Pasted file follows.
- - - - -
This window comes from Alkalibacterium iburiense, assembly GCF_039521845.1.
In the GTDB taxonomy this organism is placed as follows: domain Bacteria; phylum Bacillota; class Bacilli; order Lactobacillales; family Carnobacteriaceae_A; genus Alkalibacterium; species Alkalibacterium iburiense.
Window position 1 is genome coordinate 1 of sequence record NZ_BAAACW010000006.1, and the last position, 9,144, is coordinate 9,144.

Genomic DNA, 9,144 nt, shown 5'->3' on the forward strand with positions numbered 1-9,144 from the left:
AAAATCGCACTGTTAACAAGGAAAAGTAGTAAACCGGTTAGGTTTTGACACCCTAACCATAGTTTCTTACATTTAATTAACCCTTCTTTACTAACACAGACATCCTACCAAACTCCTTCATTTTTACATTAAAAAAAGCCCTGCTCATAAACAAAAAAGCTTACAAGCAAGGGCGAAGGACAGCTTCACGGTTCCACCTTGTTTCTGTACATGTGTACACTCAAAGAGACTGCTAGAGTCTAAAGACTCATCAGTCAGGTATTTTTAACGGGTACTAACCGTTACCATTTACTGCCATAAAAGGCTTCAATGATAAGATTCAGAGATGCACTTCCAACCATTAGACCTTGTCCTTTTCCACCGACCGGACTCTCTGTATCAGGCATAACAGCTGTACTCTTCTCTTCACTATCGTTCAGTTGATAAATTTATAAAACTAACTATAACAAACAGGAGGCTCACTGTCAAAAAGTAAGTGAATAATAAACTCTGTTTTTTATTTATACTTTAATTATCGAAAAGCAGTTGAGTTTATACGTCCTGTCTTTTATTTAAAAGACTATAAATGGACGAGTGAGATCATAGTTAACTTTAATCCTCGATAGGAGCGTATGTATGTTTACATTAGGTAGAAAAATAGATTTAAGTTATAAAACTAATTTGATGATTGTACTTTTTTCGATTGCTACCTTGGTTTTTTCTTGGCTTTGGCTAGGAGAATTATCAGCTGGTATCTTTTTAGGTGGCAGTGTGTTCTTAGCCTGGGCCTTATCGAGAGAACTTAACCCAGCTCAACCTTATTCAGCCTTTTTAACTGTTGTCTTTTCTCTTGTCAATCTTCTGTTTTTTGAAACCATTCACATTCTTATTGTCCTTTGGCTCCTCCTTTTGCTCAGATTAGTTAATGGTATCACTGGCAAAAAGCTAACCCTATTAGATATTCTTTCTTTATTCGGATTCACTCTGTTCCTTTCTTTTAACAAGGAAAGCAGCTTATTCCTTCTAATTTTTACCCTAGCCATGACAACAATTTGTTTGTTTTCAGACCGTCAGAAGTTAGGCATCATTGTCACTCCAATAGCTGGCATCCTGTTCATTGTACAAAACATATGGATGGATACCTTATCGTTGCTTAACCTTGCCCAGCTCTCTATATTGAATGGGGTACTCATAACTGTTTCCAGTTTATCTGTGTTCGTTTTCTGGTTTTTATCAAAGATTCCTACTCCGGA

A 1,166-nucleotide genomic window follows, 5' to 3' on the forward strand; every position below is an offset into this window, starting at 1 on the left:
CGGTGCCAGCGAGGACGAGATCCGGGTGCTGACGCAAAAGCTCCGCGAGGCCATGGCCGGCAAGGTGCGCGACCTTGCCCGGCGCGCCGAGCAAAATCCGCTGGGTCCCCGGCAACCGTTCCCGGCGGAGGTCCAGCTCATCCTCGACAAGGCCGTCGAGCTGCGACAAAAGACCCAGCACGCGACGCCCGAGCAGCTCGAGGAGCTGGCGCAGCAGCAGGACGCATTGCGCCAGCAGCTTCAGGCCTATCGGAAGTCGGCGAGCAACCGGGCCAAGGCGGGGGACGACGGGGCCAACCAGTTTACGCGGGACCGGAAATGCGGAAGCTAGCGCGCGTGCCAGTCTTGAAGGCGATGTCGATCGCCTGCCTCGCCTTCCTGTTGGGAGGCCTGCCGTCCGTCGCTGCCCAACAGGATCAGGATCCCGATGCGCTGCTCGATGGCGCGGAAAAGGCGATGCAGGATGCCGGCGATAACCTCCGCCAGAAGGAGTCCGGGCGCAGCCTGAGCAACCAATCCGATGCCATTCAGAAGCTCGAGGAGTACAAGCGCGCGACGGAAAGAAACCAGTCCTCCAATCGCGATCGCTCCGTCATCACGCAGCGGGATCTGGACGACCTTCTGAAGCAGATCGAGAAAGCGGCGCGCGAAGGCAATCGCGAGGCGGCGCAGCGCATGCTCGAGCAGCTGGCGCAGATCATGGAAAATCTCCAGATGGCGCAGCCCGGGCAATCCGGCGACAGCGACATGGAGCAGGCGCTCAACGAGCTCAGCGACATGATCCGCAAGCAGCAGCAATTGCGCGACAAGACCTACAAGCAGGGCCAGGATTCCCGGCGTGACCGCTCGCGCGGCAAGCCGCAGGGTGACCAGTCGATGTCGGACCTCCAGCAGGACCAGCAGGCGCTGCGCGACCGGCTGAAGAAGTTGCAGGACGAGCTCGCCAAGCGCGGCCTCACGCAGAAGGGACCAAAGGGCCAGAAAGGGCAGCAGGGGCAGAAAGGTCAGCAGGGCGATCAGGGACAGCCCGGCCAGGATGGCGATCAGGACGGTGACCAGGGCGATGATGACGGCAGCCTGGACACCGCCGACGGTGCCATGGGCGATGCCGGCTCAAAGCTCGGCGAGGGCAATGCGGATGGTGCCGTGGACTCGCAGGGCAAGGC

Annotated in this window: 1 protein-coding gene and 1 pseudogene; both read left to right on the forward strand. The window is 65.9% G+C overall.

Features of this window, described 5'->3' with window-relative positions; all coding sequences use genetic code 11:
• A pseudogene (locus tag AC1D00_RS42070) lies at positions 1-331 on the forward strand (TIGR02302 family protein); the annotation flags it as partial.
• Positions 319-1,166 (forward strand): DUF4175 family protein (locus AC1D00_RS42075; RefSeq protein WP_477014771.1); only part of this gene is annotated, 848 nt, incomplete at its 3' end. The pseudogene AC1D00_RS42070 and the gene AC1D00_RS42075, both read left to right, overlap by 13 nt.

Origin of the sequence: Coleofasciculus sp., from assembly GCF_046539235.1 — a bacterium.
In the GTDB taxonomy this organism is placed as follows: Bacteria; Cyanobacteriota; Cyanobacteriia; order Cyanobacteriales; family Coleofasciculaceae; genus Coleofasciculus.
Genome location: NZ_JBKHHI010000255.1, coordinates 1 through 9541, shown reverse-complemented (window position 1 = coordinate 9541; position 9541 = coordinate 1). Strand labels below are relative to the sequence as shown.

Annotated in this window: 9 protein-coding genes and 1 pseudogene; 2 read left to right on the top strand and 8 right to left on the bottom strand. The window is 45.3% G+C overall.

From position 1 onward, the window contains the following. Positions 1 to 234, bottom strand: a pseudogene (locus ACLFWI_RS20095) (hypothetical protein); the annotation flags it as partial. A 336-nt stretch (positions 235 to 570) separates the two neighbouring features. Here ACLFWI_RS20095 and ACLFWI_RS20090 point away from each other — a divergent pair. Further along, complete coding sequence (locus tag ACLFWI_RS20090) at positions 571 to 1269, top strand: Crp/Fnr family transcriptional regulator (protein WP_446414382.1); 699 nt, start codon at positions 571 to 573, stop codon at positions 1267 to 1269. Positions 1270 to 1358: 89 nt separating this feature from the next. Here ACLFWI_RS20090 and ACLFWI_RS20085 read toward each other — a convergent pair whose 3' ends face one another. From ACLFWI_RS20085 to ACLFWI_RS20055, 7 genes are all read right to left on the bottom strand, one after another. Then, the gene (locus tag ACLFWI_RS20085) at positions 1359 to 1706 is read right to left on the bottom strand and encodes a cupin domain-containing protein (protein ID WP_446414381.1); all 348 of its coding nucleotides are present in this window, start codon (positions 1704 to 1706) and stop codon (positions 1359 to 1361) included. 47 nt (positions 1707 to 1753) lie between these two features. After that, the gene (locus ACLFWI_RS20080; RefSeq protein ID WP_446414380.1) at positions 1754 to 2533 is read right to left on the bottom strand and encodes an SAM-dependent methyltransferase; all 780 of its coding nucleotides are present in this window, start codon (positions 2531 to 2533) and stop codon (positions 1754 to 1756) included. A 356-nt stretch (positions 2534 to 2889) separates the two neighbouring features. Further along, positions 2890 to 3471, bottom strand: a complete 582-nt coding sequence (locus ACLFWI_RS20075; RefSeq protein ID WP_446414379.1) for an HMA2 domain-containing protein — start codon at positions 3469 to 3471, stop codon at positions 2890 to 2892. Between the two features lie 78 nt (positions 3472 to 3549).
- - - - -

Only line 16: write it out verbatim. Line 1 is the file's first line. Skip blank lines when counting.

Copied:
From position 1 onward, the window contains the following. Positions 1 to 234, bottom strand: a pseudogene (locus ACLFWI_RS20095) (hypothetical protein); the annotation flags it as partial. A 336-nt stretch (positions 235 to 570) separates the two neighbouring features. Here ACLFWI_RS20095 and ACLFWI_RS20090 point away from each other — a divergent pair. Further along, complete coding sequence (locus tag ACLFWI_RS20090) at positions 571 to 1269, top strand: Crp/Fnr family transcriptional regulator (protein WP_446414382.1); 699 nt, start codon at positions 571 to 573, stop codon at positions 1267 to 1269. Positions 1270 to 1358: 89 nt separating this feature from the next. Here ACLFWI_RS20090 and ACLFWI_RS20085 read toward each other — a convergent pair whose 3' ends face one another. From ACLFWI_RS20085 to ACLFWI_RS20055, 7 genes are all read right to left on the bottom strand, one after another. Then, the gene (locus tag ACLFWI_RS20085) at positions 1359 to 1706 is read right to left on the bottom strand and encodes a cupin domain-containing protein (protein ID WP_446414381.1); all 348 of its coding nucleotides are present in this window, start codon (positions 1704 to 1706) and stop codon (positions 1359 to 1361) included. 47 nt (positions 1707 to 1753) lie between these two features. After that, the gene (locus ACLFWI_RS20080; RefSeq protein ID WP_446414380.1) at positions 1754 to 2533 is read right to left on the bottom strand and encodes an SAM-dependent methyltransferase; all 780 of its coding nucleotides are present in this window, start codon (positions 2531 to 2533) and stop codon (positions 1754 to 1756) included. A 356-nt stretch (positions 2534 to 2889) separates the two neighbouring features. Further along, positions 2890 to 3471, bottom strand: a complete 582-nt coding sequence (locus ACLFWI_RS20075; RefSeq protein ID WP_446414379.1) for an HMA2 domain-containing protein — start codon at positions 3469 to 3471, stop codon at positions 2890 to 2892. Between the two features lie 78 nt (positions 3472 to 3549).